Adolescent Lateral Femoral Trochlea Chondral Fragment Fixed with Poly-L-Lactic Acid Arthrex Chondral Darts
by John K. Morris, MD, Alexander E. Weber, M., Mark S. Morris, MD
Department of Orthopedics, University of Michigan Medical Center, Ann Arbor, MI and the Section of Orthopedics, St. Joseph Mercy Hospital, Ann Arbor, MI
Large chondral injuries without attached bone are uncommon. We report the case of a 14-year-old who developed a stress reaction between the bone and overlying articular cartilage predominantly of the anterior lateral femoral condyle during a week-long basketball camp, resulting in complete displacement of a 2.5 × 2.5-cm full-thickness articular cartilage lesion.
Three weeks after the initial injury the patient was brought to the operating room for a diagnostic arthroscopy and open arthrotomy at which time the cartilage-free fragment was returned to its donor site and fixed with poly-L-lactic acid (PLLA) Arthrex chondral darts. Considerable de-lamination of the shoulders of the defect was noted on the pre-op MRI and at the time of surgery, suggesting a prodromal stress reaction. A V-shaped area of undermined cartilage in the central trochlea was too thin for dart fixation so the cartilage was excised and the area microfractured. Four darts secured the main fragment and one dart was inserted in an undermined area medially.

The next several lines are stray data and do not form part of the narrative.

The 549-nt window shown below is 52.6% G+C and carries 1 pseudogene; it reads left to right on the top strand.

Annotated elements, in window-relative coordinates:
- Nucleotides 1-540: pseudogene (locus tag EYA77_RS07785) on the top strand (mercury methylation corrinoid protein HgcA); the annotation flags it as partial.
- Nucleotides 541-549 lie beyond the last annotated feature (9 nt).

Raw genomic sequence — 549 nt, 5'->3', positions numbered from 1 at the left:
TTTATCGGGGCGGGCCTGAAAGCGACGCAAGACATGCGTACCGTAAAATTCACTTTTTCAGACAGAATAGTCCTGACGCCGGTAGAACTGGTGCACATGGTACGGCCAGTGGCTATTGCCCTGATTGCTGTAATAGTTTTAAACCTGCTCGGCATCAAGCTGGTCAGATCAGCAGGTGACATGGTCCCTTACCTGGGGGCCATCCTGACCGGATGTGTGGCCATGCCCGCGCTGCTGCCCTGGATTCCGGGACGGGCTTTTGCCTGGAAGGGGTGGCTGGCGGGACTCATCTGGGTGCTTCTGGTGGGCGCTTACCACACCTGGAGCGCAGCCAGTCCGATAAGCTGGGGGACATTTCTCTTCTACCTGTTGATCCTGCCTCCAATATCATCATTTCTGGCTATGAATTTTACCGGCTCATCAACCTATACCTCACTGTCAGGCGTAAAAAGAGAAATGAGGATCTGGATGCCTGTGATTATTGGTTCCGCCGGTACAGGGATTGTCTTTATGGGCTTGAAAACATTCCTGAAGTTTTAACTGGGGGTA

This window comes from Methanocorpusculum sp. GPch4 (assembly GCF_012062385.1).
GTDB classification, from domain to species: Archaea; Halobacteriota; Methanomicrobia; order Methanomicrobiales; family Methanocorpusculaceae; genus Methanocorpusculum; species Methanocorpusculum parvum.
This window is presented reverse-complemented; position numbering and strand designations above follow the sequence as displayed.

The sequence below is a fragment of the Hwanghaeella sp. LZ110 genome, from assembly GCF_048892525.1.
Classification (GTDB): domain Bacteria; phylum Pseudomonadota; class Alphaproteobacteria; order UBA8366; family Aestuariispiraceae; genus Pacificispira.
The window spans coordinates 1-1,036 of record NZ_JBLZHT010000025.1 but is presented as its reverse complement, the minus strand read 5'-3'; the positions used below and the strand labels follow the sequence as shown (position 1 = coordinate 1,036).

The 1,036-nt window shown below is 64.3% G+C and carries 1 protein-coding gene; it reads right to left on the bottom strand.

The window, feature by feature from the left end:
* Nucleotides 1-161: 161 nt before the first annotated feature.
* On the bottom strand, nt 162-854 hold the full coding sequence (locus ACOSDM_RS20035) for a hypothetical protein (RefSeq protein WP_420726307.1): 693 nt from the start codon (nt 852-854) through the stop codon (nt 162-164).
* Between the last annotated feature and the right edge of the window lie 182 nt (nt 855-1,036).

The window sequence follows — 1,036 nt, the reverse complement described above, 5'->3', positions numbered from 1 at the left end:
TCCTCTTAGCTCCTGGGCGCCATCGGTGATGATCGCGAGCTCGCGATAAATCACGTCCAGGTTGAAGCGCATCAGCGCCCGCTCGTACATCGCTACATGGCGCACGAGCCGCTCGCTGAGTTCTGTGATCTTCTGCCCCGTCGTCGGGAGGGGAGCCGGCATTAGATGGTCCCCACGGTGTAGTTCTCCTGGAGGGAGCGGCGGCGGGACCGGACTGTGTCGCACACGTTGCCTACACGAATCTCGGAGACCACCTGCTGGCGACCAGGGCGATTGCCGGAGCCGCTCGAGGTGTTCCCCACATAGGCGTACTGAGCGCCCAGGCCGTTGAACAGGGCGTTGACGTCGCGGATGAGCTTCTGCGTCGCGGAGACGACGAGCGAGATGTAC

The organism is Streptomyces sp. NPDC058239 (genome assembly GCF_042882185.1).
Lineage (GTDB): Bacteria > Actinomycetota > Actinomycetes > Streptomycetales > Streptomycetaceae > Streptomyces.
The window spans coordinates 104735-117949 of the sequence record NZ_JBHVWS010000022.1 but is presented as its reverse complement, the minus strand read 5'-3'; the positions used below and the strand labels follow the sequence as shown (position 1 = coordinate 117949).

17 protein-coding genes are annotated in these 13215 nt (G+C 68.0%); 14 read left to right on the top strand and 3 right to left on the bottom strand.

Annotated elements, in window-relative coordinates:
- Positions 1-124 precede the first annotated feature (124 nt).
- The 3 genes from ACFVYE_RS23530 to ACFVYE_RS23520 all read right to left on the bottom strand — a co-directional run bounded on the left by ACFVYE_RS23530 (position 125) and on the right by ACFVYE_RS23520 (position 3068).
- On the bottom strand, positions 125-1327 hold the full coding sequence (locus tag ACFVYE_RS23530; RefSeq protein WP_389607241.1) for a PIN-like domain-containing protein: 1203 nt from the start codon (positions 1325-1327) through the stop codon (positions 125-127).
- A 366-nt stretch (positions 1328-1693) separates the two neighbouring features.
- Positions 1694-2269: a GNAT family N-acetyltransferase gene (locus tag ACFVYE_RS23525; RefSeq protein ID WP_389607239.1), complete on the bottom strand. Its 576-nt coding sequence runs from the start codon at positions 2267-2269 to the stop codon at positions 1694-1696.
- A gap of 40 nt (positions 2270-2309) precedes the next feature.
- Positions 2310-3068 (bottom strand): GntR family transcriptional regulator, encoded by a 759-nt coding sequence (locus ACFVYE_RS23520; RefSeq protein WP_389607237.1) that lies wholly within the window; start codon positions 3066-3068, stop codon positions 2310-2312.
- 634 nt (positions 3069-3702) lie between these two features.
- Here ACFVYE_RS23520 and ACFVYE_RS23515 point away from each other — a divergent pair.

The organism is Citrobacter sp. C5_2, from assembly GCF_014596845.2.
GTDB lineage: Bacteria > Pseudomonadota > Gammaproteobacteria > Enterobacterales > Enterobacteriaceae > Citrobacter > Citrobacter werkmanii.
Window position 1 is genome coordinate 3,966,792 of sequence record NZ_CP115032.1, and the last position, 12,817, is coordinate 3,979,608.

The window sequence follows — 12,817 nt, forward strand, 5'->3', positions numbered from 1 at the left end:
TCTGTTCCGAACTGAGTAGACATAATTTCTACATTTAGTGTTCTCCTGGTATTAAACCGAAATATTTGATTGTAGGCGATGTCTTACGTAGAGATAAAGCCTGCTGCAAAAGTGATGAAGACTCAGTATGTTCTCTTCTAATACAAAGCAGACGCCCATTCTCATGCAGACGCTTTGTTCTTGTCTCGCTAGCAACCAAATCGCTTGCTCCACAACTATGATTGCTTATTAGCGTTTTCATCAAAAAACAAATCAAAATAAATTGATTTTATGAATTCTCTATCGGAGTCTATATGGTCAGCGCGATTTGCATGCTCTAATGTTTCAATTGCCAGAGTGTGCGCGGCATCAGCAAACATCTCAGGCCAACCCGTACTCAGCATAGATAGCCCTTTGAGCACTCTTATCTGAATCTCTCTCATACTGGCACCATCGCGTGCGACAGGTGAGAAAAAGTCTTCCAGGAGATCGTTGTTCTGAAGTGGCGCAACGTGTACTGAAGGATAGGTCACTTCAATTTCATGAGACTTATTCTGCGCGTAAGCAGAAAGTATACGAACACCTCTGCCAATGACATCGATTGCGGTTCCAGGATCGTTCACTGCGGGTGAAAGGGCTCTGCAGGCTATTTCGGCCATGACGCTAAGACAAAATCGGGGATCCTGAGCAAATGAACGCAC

Despite no underlying subchondral bone on the free cartilage fragment, the injury healed. The patient had return of full knee motion and strength. Three-month post-operative magnetic resonance imaging demonstrated healed cartilage.
At one year of clinical follow-up the patient had no clinical sequelae from the initial injury and had returned to competitive basketball.
The current case demonstrates a unique presentation of an isolated chondral injury successfully managed with Arthrex PLLA chondral darts. The chondral darts worked well, allowing a large full-thickness piece of articular cartilage to be successfully repaired back to its origin. Important characteristics of this implant that lead to successful healing include the ease of implantation, the flushness of the head to the articular surface, the security of the dart without implant back out, and the lack of biologic reactivity. Biologic reactivity to biodegradable implants and leaving the implant proud or backing out of the implant head have all led to iatrogenic damage and poor outcomes with previous implants. Lastly, the chondral dart does not require an additional surgery for implant removal. The Arthrex chondral dart was an invaluable resource that allowed a successful outcome for our patient.